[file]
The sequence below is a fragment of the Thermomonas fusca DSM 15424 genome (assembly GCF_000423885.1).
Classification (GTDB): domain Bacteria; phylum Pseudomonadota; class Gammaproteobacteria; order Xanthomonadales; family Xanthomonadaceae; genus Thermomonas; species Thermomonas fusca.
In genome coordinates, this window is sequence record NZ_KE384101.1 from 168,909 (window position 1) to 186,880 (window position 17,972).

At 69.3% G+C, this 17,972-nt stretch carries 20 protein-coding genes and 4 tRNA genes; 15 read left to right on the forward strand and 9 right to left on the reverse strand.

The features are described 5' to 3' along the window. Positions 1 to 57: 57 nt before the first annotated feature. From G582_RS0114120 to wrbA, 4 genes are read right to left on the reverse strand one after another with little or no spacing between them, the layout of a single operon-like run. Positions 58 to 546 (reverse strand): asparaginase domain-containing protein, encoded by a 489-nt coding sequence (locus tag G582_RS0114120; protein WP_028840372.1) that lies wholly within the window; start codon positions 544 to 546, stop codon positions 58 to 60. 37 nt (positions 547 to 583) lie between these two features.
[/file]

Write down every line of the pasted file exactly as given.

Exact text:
The sequence below is a fragment of the Thermomonas fusca DSM 15424 genome (assembly GCF_000423885.1).
Classification (GTDB): domain Bacteria; phylum Pseudomonadota; class Gammaproteobacteria; order Xanthomonadales; family Xanthomonadaceae; genus Thermomonas; species Thermomonas fusca.
In genome coordinates, this window is sequence record NZ_KE384101.1 from 168,909 (window position 1) to 186,880 (window position 17,972).

At 69.3% G+C, this 17,972-nt stretch carries 20 protein-coding genes and 4 tRNA genes; 15 read left to right on the forward strand and 9 right to left on the reverse strand.

The features are described 5' to 3' along the window. Positions 1 to 57: 57 nt before the first annotated feature. From G582_RS0114120 to wrbA, 4 genes are read right to left on the reverse strand one after another with little or no spacing between them, the layout of a single operon-like run. Positions 58 to 546 (reverse strand): asparaginase domain-containing protein, encoded by a 489-nt coding sequence (locus tag G582_RS0114120; protein WP_028840372.1) that lies wholly within the window; start codon positions 544 to 546, stop codon positions 58 to 60. 37 nt (positions 547 to 583) lie between these two features.